Ensuring a diverse input of ideas and perspectives is also key. There are already good networks and examples. Regulators like the Human Fertilisation & Embryology Authority (HFEA), the first statutory body of its type in the world, took a diverse range of ethics into consideration and communicated effectively with stakeholders clearly from the start. Other organisations in the UK and globally provide an opportunity to contribute to policy consultations by gathering impartial advice and expertise together in one place - like the Royal Academy of Engineering (RAEng).
There are many considerations that we don’t have space to cover fully here. Local or international contexts can have a huge impact on the successful application of different legislative approaches. Where do regulations apply? Who created them and based on what evidence? Who will enforce them? Do existing regulations need to be future proofed for a cross-border digital age? How can this be achieved quickly enough and with transparency? Who will people trust to make these decisions? Who should regulate the regulators?
This list goes on - is regulation the most appropriate solution? What other policies might work in different scenarios - such as multi-stakeholder agreements? Where are the gaps? What regulatory systems do not yet exist and will need to? Can existing governance systems be enhanced and supported or will new structures need to be designed? The Conversation explores this further in its article navigating the new digital era.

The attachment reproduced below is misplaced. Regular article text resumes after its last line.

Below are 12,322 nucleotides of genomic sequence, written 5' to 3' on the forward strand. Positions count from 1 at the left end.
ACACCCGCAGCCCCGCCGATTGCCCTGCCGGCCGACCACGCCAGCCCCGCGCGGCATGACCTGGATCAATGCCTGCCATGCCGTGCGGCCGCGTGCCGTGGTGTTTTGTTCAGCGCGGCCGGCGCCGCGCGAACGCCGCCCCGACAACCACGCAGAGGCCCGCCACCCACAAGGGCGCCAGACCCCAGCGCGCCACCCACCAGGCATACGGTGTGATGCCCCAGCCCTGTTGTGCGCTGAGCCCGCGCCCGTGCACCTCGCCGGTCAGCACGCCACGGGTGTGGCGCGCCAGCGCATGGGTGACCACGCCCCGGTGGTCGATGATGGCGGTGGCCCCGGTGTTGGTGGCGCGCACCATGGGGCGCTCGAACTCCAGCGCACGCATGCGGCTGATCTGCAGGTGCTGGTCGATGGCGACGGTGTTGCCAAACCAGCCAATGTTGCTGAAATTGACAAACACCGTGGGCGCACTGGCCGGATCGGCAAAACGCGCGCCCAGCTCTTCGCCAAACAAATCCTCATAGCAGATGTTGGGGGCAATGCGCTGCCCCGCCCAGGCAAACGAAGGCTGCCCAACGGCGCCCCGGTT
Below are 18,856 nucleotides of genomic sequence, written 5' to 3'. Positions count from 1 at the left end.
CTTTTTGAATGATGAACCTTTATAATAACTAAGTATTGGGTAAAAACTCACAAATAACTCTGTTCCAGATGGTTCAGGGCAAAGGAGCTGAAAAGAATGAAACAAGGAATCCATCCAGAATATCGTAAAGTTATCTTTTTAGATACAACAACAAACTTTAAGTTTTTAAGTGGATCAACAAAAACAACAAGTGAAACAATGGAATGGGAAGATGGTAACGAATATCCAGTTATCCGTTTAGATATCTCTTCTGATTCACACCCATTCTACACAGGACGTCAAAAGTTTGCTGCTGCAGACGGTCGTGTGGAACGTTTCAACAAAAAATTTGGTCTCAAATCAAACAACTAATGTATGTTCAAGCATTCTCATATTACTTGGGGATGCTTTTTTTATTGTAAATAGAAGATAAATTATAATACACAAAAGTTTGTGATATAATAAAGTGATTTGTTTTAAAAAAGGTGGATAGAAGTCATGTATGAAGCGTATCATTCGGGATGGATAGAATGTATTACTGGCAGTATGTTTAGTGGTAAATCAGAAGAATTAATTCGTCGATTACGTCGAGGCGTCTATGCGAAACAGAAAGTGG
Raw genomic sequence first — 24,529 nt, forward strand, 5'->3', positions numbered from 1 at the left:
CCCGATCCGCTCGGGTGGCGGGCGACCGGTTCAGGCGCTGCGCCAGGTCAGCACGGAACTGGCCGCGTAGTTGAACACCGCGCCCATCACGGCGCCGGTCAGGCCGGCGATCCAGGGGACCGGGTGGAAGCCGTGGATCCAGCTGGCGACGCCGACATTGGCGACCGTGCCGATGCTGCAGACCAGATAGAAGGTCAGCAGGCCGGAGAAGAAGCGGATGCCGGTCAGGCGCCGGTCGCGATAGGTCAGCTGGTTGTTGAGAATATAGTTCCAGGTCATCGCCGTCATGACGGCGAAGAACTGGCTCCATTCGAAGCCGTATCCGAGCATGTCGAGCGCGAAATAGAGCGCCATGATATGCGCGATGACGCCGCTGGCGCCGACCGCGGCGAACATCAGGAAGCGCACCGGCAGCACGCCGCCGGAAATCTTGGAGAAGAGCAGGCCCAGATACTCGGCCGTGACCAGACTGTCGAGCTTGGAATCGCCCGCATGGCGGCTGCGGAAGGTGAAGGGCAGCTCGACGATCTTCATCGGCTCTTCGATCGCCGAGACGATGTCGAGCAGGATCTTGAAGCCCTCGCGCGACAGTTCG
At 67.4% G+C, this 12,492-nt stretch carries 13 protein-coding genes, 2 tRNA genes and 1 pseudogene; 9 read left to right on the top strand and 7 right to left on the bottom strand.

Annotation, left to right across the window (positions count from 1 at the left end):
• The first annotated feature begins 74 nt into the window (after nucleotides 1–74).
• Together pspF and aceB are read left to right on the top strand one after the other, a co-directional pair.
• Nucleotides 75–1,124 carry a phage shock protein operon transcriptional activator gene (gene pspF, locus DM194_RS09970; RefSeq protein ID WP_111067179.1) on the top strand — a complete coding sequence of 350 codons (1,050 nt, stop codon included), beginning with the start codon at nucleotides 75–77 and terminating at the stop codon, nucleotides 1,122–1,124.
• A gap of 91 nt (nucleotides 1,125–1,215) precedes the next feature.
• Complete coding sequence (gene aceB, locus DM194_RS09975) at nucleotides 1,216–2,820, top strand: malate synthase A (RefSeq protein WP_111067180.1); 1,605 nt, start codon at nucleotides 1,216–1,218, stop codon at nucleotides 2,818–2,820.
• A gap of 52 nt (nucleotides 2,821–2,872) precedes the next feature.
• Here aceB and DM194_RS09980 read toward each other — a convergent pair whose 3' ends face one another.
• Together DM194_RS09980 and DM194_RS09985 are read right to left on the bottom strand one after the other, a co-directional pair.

The recent Foresight Review also recommends some next steps - establishing a trusted, open source, knowledge repository; developing deliberative mechanisms to share different perspectives; and maintaining a compendium of regulatory tools with insights about future regulatory contexts. Often to solve complex issues we need to start by clearly defining what it is we are setting out to achieve. This requires diverse voices to not only describe the desired outcome but also to co-create the solution. By involving the people affected by the regulation in the development of policies, we can help to inform the best regulatory approaches.
We must also bear in mind that transformations and transitions have happened before. What can we learn from the process of making previous regulatory and policy changes to support the new? How can we utilise the lessons of previous regulatory practice to better understand their successes, or failures, over time and in different settings? In his article Nathan Cortez of the Dedman School of Law, looks back at lessons learned from the Food and Drug Administration’s approach to a disruptive technology (computerized medical devices) taken 25 years ago in the United States. He highlights that: ‘Regulatory inertia can be hard to break without an external shock, usually a tragedy or some other failure that reignites interest in regulation’.
Martin Stanley, Editor of the Understanding Governments Websites explores serious systemic regulatory failures such as the Deepwater Horizon oil spill, the Financial Crisis and Grenfell Tower fire. These incidents raise important questions: Why did the existing regulations fail to keep people safe and why do we so often fail to learn from previous disasters?
Lloyd’s Register Foundation would like to hear from organisations that are keen to be involved in taking the Foresight Review recommendations forward. If you are thinking “What next?” please do get in touch.
One of the FST’s 2021 Foundation Future Leaders cohort, Louise Sanger works for the Lloyds’ Register Foundation, an independent global charity that supports research, innovation and education to make the world a safer place. She is developing a Hindsight perspectives programme to provide historical insights to support contemporary safety challenges, deepen understanding of issues and provoke creative solutions.